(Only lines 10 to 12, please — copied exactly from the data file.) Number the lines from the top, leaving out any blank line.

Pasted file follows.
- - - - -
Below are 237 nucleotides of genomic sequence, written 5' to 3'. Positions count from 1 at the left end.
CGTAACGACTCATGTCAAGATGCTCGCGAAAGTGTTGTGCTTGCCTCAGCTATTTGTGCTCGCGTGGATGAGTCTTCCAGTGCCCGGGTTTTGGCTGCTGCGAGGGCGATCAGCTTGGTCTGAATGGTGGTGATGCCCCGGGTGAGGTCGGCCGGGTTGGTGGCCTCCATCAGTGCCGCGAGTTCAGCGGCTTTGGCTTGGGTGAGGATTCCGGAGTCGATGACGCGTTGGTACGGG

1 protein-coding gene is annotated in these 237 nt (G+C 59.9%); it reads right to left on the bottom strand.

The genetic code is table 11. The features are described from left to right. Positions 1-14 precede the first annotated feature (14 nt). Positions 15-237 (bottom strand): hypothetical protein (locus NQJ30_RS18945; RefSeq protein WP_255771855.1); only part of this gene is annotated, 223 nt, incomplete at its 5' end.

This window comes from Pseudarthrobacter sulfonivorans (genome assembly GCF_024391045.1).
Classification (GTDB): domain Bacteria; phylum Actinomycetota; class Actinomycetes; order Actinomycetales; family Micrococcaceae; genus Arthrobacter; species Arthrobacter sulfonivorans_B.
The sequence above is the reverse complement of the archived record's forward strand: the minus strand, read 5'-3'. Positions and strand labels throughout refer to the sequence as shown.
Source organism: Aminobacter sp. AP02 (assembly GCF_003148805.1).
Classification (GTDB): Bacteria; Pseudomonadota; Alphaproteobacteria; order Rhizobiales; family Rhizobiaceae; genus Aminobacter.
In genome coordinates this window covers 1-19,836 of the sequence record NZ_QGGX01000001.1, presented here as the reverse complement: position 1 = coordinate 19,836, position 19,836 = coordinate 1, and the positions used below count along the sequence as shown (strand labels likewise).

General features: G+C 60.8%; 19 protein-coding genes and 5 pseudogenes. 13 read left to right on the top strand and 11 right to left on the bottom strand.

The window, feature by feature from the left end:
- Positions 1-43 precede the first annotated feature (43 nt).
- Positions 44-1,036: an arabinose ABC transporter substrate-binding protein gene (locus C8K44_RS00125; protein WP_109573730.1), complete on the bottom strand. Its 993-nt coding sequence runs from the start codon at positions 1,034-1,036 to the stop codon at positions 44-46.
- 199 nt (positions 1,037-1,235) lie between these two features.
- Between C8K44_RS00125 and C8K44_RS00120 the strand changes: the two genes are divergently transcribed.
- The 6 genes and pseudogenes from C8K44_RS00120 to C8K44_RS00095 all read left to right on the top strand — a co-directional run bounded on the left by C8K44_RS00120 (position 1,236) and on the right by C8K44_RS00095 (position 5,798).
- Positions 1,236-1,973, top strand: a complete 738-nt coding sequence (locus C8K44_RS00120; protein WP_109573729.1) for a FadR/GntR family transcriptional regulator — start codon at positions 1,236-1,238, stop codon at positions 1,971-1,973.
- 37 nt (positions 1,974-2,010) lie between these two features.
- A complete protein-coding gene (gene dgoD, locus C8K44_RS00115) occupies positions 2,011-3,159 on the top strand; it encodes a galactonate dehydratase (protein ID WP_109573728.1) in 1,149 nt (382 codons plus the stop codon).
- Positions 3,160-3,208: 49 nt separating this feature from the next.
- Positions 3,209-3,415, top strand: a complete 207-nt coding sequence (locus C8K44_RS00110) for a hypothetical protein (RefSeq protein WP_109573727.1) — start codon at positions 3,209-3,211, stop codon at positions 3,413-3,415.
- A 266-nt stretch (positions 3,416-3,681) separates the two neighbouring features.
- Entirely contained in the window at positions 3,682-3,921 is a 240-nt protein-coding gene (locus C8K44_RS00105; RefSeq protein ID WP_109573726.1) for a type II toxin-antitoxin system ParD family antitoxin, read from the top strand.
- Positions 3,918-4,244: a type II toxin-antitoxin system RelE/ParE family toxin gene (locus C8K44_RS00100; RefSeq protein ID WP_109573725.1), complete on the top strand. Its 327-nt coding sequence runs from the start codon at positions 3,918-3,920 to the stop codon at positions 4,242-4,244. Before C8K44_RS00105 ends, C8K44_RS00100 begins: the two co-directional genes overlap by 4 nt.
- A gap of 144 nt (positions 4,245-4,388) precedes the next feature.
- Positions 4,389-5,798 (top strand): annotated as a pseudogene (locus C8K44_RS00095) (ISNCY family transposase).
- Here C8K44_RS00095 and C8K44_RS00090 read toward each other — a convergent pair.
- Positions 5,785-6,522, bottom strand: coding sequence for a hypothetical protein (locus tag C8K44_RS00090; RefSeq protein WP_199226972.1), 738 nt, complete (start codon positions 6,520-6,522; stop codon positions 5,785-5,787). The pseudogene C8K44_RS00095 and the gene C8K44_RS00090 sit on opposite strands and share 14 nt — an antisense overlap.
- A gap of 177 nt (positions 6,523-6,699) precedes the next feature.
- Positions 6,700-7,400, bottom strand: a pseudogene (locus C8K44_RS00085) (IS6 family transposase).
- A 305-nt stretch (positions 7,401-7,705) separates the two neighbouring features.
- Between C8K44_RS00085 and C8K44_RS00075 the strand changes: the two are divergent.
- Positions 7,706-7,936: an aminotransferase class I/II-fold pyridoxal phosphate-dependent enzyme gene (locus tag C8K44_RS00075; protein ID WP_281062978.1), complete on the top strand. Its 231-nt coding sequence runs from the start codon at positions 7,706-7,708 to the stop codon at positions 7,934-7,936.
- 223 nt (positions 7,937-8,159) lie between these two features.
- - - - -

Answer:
In genome coordinates this window covers 1-19,836 of the sequence record NZ_QGGX01000001.1, presented here as the reverse complement: position 1 = coordinate 19,836, position 19,836 = coordinate 1, and the positions used below count along the sequence as shown (strand labels likewise).

General features: G+C 60.8%; 19 protein-coding genes and 5 pseudogenes. 13 read left to right on the top strand and 11 right to left on the bottom strand.

The window, feature by feature from the left end: